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Determining the “ROI” of Clinical Trial Rescue Before It’s Too Late
Have you ever put off talking to your significant other about expensive-but-necessary home repairs, for fear they’ll hit the (leaking) roof? Most of us have, and if we haven’t, we’ve put off some similar difficult conversation.
When the conversation involves a faltering clinical trial, the urge to avoid conflict becomes stronger still. But the longer you avoid that difficult conversation, the greater the risk your trial progresses from faltering to failure. And the deeper a trial’s problems, the more likely you’ll have to ask for a substantial budget increase—another difficult conversation.
Our research shows at least 33% of trials are at risk of failure. Some of that risk is attributable to refusing to undertake corrective action or not communicating that a trial is in jeopardy. Many of these trials fail to complete, but yours doesn’t have to.
Early intervention, whether through an outside rescue or an internal reshuffle, is cheaper, faster, and has a much higher probability of success than waiting until the bitter end. Early intervention is even more critical when you consider the return—not return on investment, but return on intervention.
In our rescue white paper, 3 Measures to Overcome Operational Failures, we explain our ROI concept. Early in a trial, intervention provides dramatic benefits for minimal cost. An assessment or review may be all that’s needed to get a study back on track. Later, ROI decreases because it requires more involvement, such as adding sites or modifying protocols. Just like in sales, you want a high ROI.
Presenting Your Case for Early Intervention
When you have that difficult conversation with your boss, board, or investors about a faltering clinical trial, emphasize the need to act quickly for the best ROI. Executives and investors understand numbers. You can make a strong case for early intervention based on financial benefits alone.
To present your case for a trial rescue, incorporate the following into a presentation:
- Enrollment graphs
- Site activation figures
- Logistics diagrams
- Regulatory reports
- An action plan to move forward
Statistics and a proactive plan make a stronger case than pointing out past mistakes.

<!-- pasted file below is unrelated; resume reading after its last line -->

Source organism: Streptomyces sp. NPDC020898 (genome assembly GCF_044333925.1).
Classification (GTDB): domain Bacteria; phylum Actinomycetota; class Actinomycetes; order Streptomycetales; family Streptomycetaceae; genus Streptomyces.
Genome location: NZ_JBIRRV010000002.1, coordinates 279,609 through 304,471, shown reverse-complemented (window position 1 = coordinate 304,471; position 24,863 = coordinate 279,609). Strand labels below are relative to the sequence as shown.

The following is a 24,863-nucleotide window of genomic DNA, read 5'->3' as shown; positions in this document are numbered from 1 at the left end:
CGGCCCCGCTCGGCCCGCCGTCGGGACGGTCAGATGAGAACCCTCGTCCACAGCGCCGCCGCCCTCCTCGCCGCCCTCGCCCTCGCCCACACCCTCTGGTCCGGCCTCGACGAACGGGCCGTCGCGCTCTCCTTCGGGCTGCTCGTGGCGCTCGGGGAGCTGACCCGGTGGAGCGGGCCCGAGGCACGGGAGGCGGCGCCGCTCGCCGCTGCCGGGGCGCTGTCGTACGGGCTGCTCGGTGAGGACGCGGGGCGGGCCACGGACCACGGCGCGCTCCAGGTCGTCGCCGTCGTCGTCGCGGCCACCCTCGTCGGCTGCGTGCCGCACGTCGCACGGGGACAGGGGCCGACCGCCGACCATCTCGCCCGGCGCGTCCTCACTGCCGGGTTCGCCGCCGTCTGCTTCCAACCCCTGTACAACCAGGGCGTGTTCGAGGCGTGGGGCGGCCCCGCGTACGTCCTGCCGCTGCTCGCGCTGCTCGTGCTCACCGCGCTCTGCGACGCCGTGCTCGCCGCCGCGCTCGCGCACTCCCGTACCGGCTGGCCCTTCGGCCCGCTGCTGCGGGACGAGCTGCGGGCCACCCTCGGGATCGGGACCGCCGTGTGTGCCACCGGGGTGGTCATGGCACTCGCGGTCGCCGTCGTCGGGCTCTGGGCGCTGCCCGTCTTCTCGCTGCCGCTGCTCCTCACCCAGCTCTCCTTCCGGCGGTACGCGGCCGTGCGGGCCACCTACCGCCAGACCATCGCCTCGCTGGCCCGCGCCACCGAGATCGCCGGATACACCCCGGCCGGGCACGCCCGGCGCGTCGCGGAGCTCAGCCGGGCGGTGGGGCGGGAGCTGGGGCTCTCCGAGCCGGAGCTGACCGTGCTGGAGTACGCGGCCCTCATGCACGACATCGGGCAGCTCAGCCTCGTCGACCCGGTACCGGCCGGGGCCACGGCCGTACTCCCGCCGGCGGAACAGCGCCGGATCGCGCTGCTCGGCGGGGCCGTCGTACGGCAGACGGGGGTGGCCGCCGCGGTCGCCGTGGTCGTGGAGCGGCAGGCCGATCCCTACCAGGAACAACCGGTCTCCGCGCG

Words of Encouragement
Remember, just because a trial stumbles doesn’t mean it will fall. Our research shows that even though 33% of currently active clinical trials are faltering, most of them probably won’t fail outright—at least not at a rate significantly higher than for all trials.
These faltering trials will likely still hit or miss their final endpoints, albeit at a much greater cost and on a significantly longer timeline. The trials that fail to complete often suffer because of budget and time overruns or poor-quality data. In other words, if your trial is scientifically sound, the only way it would fail is if you run out of money or the sponsor pulls the plug.
When you consider the odds of success, sponsors will receive a greater benefit with an intervention than without. The costs associated with soldiering on with a faltering trial far exceed the cost of a rescue.
Even more importantly, early intervention creates a massive risk reduction—risk of bad data, of missing filing deadlines or first-to-file status, of running out of money, and risk of a canceled program. Your financially minded boss, board, or investors should easily see the benefits of providing this level of risk reduction. Plus, because of your hard work and proactive thinking, the sponsor will have a product to market rather than millions of wasted dollars.
If you think your study needs a boost, consider a free study health assessment from Biorasi. In about a week, and with minimum commitment, we’ll put together almost everything you need to successfully make your case for a trial rescue. However you decide to save your trial, don’t procrastinate. Early intervention and transparency go a long way toward putting a lagging trial back on track.